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Windows Mobile – The Forgotten Mobile Technology Revisited



Over the past two years, it seems as if the WindowsMobile platform has completely fallen out of favor especially with the media and, to a slightly lesser degree, the blogosphere. The media darling of the moment is definitely Apple’s iPhone. There isn’t a day that goes by where someone isn’t commenting on how great (or horrible) the iPhone is. In the midst of the iPhone frenzy, solid devices running WM6.1 gets minimal attention.

I have a big soft spot for Windows Mobile. It was with WM2003 that I started integrating seamlessly between my workstation and my mobile devices. Sure, I had Handspring products before my first WM2003 device, but back in circa 2001, the software wasn’t quite mature enough on Palm’s OS to really call it seamless integration. There were actually big giant rips in that seam. Those issues were mostly put to rest when I made the jump to WM2003. Every subsequent upgrade to WinMo has increased functionality and connectivity. WM6 is significantly better than WM5, which was a HUGE improvement over WM2003.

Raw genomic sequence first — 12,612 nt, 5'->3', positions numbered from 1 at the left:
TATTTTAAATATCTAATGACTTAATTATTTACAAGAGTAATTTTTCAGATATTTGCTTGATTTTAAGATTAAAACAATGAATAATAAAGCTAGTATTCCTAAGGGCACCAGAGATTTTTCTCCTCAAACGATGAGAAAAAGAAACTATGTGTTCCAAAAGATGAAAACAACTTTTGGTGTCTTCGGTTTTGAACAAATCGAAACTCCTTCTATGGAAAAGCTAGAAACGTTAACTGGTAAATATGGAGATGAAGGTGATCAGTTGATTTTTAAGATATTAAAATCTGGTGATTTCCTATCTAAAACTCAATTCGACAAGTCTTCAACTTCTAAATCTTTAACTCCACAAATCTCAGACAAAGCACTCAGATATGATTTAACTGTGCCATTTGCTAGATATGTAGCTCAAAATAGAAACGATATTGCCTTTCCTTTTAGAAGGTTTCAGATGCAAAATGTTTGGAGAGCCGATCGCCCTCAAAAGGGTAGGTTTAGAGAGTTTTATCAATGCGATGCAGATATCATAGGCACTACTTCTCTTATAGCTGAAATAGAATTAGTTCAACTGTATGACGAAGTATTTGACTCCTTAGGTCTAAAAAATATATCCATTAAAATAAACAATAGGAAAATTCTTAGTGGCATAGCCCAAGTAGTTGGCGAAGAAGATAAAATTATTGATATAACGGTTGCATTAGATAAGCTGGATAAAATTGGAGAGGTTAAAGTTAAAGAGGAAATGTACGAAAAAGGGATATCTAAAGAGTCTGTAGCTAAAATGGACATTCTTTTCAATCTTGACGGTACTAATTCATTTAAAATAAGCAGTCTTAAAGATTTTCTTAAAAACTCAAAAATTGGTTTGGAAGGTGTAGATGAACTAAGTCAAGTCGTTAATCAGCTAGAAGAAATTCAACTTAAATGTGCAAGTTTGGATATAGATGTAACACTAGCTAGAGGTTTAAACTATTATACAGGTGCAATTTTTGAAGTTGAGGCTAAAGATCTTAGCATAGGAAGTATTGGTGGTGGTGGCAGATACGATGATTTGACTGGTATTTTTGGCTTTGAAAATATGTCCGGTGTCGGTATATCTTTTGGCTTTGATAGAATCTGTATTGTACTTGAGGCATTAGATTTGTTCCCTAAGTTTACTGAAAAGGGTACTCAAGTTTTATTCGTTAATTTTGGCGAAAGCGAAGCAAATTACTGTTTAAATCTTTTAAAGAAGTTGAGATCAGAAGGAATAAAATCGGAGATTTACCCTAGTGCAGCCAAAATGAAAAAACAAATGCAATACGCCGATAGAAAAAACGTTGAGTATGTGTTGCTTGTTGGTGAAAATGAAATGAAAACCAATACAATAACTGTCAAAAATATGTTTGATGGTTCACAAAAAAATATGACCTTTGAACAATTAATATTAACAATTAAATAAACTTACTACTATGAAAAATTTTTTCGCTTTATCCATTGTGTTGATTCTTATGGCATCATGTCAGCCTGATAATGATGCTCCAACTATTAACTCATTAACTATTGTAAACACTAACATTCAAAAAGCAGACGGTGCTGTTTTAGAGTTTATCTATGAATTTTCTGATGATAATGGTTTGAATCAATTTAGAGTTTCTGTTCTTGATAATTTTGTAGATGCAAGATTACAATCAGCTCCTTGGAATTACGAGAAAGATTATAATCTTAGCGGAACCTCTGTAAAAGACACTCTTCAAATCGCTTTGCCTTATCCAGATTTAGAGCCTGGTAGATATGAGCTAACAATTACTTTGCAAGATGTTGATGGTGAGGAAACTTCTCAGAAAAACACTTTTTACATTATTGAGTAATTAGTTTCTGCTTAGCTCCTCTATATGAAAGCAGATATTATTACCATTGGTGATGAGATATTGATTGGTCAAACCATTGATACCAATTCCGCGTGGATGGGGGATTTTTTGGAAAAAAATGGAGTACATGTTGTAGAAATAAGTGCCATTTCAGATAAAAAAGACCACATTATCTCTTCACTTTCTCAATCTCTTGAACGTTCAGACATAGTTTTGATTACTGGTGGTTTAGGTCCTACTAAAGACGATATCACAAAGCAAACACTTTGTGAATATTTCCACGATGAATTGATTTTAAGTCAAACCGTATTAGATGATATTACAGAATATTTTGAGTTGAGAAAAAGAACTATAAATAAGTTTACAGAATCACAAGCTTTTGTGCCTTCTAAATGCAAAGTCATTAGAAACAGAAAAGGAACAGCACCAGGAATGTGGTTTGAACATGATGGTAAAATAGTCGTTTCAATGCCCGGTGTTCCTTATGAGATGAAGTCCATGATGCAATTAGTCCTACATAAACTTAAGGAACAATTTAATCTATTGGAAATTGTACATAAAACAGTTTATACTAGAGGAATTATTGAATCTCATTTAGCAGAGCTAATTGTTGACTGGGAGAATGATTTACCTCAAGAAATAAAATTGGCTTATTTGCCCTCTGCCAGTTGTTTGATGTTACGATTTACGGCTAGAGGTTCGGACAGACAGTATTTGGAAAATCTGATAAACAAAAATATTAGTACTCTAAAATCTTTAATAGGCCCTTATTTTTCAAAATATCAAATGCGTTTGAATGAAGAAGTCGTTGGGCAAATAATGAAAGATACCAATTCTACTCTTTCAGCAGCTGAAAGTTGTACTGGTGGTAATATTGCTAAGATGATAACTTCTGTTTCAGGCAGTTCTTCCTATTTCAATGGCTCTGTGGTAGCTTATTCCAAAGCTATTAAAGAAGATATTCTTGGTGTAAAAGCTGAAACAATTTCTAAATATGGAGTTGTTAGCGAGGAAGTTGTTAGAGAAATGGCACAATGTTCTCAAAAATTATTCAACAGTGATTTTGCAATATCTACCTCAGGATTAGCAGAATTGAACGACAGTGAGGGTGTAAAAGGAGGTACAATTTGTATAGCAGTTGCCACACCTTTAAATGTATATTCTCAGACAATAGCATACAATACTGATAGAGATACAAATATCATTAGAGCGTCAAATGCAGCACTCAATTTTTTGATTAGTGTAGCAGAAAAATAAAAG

Fast forward to yesterday and today. Leaked information regarding a new Palm device running WM6.1 goes almost unnoticed. Rumors of T-Mobile releasing the first Android based smartphone has garnered more interest and chatter than an official leak of a device many consider the pinnacle of design and functionality. Palm was the first to release a device incorporating a touchscreen and qwerty keyboard in a candybar form-factor. The phone itself looks very sharp:

But alas, nothing has come of it, really. Maybe Microsoft needs to release WM7 just to keep things interesting. Unfortunately, in this day and age of iPhone fanaticism it doesn’t matter what hardware gets released for Windows Mobile, they all simply get dismissed as inferior to the iPhone or is deemed a failure at capturing/replicating/copying the iPhone’s greatness. I’m getting kind of tired of the iPhone, personally. It’s surely a great device with the best GUI available to date. Will it replace my WM6 based device? Not any time soon. Give me seamless integration to my Word, Excel, and Outlook necessities with a keyboard that doesn’t take up most of the screen then we can talk. Until then, no thanks.

This morning, Akihabara News posted the first of a three part interview with John Starkweather, Microsoft’s International Director of Product Management – the topic: WINDOWS MOBILE! In this part of the interview, Mr. Starkweather explains what he does at Microsoft and goes into the history of the Windows Mobile platform. It’s like a breath of fresh air!

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